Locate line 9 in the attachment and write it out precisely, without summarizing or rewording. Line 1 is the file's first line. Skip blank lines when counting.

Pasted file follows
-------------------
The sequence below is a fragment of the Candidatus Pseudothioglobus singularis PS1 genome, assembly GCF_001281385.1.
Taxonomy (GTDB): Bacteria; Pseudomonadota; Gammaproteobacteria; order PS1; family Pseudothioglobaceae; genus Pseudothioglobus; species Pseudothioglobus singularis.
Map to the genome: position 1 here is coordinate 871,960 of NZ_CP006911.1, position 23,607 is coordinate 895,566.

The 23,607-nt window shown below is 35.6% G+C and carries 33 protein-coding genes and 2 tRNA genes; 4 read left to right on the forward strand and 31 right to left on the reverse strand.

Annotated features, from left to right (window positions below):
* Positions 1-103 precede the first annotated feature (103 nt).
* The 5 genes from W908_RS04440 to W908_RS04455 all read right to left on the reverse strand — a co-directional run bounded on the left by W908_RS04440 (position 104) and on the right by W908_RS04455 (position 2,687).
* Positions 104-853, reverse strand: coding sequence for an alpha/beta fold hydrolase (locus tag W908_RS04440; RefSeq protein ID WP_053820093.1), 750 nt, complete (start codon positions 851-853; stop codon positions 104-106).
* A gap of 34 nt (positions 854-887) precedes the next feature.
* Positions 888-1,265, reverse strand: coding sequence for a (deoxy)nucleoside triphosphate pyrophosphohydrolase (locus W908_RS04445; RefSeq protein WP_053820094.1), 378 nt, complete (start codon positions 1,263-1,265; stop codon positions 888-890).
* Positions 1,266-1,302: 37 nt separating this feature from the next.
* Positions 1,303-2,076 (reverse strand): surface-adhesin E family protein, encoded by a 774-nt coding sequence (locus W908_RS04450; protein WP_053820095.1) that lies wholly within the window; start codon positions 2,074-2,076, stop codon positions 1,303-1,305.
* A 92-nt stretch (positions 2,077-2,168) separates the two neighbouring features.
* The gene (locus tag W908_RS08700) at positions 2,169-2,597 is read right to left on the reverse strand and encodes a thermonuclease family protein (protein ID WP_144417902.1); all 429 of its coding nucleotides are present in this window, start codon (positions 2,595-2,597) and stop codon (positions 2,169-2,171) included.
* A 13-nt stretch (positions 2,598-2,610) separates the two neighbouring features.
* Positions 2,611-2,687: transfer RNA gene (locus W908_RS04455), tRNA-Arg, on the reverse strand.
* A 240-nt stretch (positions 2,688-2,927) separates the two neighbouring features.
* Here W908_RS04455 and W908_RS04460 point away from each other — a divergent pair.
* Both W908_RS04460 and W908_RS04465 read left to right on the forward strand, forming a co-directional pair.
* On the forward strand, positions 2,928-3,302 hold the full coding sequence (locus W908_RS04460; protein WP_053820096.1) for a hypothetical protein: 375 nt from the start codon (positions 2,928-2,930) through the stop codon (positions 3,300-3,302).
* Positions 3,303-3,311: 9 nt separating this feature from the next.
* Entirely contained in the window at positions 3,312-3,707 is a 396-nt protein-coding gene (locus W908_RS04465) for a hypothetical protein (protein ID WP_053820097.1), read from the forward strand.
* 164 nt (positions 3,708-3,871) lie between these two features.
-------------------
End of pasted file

* A gap of 34 nt (positions 854-887) precedes the next feature.